HOLTVILLE — For the past two years running, Finley Elementary student Bethany Lopez has been celebrating Christmas a little early with some of her classmates and the Holtville Fire Department.
Her first year as a guest of the annual Jonny B the EMT Guardian Angel program came as a surprise, when her mother took her to the fire station and she unexpectedly encountered classmates, Santa Claus and gifts.
This time, the 10-year-old fourth-grader said she kind of knew what to expect, and was even more grateful for the opportunity to gather in person and to again walk away with a $100 Walmart gift card, which will come in handy.
“I could use a pair of jeans,” Bethany said on Friday, Dec. 17. “Maybe buy some presents for my family.”
This year Bethany was one of about 30 Finley Elementary School students who took part in the annual Guardian Angel program at the fire station.
The program provides less fortunate kids with a pizza lunch, a Christmas stocking full of gifts, an opportunity to meet Santa, and a $100 gift card, all made possible by the Holtville Fire Department and generous sponsors and donors.
Siblings Akemy and Amy Marinero thought they were just going for a quick drive with their father, Francisco Marinero, but instead ended up at the fire station and the festive gathering.
The surprise visit marked the third- and fourth-grader’s introduction to the Guardian Angel program and came on their school’s last day of instruction before the winter break.
“They got emotional when they got here,” their father said in Spanish. “They saw everything and thanked me.”
Holtville resident Sonia Vaal said her daughter, Aida Lopez, has been a guest of the program for the past few years and has enjoyed gathering with her classmates, eating George’s Pizza and the chance to win prizes.
“And the presents, of course,” Vaal said. “It’s a good thing for the kids here in Holtville who always need something like this every year where they can gather and have fun.”
The Guardian Angel program has been in existence for some 13 years, Holtville Fire Chief Alex Silva said.
He recently renamed the program in honor of the late Jonathan Burnworth, a former Holtville Fire Department captain who died in 2018 in an accident while employed as an Imperial Irrigation District dive team member.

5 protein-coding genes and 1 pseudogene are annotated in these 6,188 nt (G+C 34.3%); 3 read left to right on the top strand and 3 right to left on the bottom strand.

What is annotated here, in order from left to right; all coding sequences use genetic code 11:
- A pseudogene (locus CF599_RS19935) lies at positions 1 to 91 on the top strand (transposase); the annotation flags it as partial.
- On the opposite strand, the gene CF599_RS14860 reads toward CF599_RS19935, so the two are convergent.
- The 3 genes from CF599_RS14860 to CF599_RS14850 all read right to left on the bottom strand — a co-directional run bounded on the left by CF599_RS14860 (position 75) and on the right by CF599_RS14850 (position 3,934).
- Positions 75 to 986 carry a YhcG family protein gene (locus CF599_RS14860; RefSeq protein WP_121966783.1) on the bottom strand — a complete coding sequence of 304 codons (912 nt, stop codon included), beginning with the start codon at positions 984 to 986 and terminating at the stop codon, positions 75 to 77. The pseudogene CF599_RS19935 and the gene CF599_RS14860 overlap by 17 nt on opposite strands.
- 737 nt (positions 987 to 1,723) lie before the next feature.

“We know he’s watching us,” Silva said on Friday.
The first year he hosted the event, only four kids took part in it. Since then, the number of participants has varied, depending on the amount of funds raised.
This year’s sponsors included George’s Pizza, Dr. Vincent Soun, CoopersWest Insurance, Verde 4-H, the American Legion Bradley-Keffer auxiliary Unit 138 and the Hartshorn family. The city also deserves credit for its continued support through the years, Silva said.
About 50 kids took part in the program last year in a drive-through event because of COVID-19 restrictions against large social gatherings. The ability to gather in person appeared to have lifted the attendees’ spirits, including Chief Silva.
“I think I had a bigger smile than the kids did,” he said.
The Guardian Angel program is a great example of the community giving back to those less fortunate, Finley Elementary School counselor Tiffany Terrill said.
“It’s an amazing thing that the Fire Department does for our kids,” she said. “They’re so generous and so thoughtful.”
Aside from the holiday cheer that the event generated, Finley Elementary Principal Marco Page said that students and staff have been responding positively to being back on campus for in-person instruction this school year, as well.
“It’s just awesome and great to have the students back at the school,” he said.
Earlier in the day, Silva, several fire personnel and Holtville Mayor Mike Pacheco attended a small ceremony at Finely, where the Fire Department donated more than 50 pairs of new shoes.
The shoes weren’t there to distribute to individual students per se. If over the course of the school year, school officials see a child needs new shoes, they will make sure that happens.
At the Guardian Angel event, after the students were finished scarfing down George’s Pizza, City Manager Nick Wells addressed them briefly.
A former Finley student himself, Wells told the young students that the Guardian Angel program reflected the community’s concern for one another, a collective sentiment that not many other locales exhibit to the extent that Holtville does.
“We are very proud that we have had this event all these years because it really shows that Holtville is a caring and loving community,” Wells said.